father) received 9s. out of the corporate funds, while the Earl of Worcester's servants in the same year obtained only 12d. In 1573, just before the grant of the royal licence to them, the Earl of Leicester's players, of whom James Burbadge was the leader, received 6s. 8d.; and in the next year the companies acting under the names of the Earls of Warwick and Worcester obtained 17s. and 5s. 7d. respectively. It is unnecessary to state precisely the sums disbursed at various times by the bailiff, aldermen, and burgesses, but we may notice, that in 1577 the players of the Earls of Leicester and Worcester again exhibited; and in 1579 we hear of a company in Stratford patronized by one of the female nobility, (a very unusual circumstance) the Countess of Essex'. Lord Strange's men" (at this date not players, but tumblers') also exhibited in the same year, and in 1580 the Earl of Derby's players were duly rewarded. The same encouragement was given to the companies of the Earls of Worcester and Berkeley in 1581; but in 1582 we hear only of the Earl of Worcester's actors having been in the town. In 1583 the Earl of Berkeley's players, and those of Lord Chandois, performed in Stratford, while, in the next year, three companies appear to have visited the borough. In 1586 "the players (without mentioning what company) exhibited; and in 1587 no fewer than five associations were rewarded: viz. the Queen's Players', and those of the Earls of Essex, Leicester, and Stafford, with "another company," the nobleman countenancing them not being named.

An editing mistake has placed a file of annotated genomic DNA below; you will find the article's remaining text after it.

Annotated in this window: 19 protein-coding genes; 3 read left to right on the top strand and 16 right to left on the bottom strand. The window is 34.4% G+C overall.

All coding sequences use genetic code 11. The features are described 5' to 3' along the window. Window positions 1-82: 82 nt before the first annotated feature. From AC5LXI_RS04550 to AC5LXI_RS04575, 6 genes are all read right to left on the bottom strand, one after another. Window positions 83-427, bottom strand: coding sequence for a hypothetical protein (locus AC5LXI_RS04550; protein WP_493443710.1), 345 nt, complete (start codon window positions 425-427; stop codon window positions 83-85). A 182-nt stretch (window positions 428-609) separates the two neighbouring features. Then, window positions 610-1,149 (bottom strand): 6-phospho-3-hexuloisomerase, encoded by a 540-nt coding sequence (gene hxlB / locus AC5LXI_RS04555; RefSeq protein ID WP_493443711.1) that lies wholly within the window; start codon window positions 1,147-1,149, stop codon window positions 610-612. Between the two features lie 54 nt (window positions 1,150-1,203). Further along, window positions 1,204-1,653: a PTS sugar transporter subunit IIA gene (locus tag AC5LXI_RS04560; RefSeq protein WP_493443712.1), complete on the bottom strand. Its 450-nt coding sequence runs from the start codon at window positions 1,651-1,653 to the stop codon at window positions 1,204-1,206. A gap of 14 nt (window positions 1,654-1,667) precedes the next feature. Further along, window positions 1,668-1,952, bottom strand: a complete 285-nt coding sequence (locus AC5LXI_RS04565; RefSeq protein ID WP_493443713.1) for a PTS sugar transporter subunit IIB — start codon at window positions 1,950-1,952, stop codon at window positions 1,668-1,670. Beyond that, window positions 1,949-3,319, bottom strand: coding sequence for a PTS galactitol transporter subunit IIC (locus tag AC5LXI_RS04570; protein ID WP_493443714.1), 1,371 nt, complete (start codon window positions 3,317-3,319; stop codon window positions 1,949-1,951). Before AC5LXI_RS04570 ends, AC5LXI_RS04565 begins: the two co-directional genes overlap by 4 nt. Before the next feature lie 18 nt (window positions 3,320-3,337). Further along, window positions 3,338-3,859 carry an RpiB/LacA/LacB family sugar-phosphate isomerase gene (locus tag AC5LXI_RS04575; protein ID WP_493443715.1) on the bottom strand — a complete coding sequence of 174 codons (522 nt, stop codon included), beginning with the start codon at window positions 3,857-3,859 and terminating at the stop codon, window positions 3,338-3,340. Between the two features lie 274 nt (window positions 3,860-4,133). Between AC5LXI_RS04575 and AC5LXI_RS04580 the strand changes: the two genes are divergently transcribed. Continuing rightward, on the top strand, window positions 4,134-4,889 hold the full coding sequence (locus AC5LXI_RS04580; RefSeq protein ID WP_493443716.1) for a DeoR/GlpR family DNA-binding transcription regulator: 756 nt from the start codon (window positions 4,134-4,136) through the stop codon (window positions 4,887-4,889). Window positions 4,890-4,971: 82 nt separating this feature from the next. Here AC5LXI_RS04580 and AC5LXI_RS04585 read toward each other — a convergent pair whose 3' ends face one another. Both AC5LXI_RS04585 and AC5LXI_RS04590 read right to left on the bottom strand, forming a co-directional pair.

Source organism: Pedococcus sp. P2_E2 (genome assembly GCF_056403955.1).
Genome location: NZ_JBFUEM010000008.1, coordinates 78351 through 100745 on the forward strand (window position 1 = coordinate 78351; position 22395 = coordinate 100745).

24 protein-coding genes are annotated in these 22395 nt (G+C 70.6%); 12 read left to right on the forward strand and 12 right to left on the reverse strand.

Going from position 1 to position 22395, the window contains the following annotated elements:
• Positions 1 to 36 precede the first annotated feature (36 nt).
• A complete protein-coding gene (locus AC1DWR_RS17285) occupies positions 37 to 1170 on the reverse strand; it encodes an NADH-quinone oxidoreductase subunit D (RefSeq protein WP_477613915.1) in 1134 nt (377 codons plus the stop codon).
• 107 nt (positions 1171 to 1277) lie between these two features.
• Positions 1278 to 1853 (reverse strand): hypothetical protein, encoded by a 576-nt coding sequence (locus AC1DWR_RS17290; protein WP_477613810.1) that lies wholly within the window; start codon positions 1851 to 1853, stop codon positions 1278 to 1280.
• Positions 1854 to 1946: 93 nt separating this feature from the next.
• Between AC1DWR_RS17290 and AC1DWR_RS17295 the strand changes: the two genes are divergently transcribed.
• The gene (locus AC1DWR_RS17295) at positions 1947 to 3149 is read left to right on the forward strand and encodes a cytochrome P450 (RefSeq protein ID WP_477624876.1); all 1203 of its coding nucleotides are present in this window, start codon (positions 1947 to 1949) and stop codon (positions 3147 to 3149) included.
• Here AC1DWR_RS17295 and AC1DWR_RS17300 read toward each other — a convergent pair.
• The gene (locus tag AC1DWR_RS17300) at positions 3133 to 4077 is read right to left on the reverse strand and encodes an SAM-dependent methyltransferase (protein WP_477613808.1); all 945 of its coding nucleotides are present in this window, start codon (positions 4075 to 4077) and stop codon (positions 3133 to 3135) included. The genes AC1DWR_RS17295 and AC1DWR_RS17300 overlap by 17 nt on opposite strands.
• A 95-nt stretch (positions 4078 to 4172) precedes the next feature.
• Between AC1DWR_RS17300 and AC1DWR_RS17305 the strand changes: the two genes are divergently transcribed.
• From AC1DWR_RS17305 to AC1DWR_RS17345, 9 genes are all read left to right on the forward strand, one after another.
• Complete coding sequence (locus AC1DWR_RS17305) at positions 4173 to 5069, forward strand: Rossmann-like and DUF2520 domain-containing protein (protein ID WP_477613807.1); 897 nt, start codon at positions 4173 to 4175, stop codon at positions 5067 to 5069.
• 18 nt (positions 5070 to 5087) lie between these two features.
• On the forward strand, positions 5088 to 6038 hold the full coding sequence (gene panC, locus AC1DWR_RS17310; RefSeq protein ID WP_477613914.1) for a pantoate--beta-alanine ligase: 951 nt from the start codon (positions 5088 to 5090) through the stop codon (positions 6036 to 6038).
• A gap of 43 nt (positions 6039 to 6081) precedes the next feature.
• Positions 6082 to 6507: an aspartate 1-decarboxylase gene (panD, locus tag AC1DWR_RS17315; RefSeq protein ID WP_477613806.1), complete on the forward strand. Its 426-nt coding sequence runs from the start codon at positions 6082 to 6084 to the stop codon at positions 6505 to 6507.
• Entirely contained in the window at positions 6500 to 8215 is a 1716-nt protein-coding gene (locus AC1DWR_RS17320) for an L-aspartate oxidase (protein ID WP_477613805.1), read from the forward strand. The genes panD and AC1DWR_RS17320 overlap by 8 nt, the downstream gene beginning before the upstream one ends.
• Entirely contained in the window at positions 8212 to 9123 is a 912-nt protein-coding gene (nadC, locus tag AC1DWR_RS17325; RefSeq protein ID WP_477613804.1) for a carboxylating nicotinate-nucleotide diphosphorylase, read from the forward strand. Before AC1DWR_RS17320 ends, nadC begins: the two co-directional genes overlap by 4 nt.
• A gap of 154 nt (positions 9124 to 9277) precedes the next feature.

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1 The widow of Walter Devereux, father of Robert, who was beheaded in 15991600. It is to be observed, that as early as 1482 the Earl of Essex had a company of players travelling under the protection of his name, and that on the 9th January Lord Howard, through one of his stewards, gave them a reward. This Earl of Essex was, however, of a different family, viz. Henry Bourchier, who was created in 1461, and who died in 1483. See the Household Book of John Lord Howard, afterwards Duke of Norfolk, printed in 1844 at the expense of the Roxburghe Club, p. 149.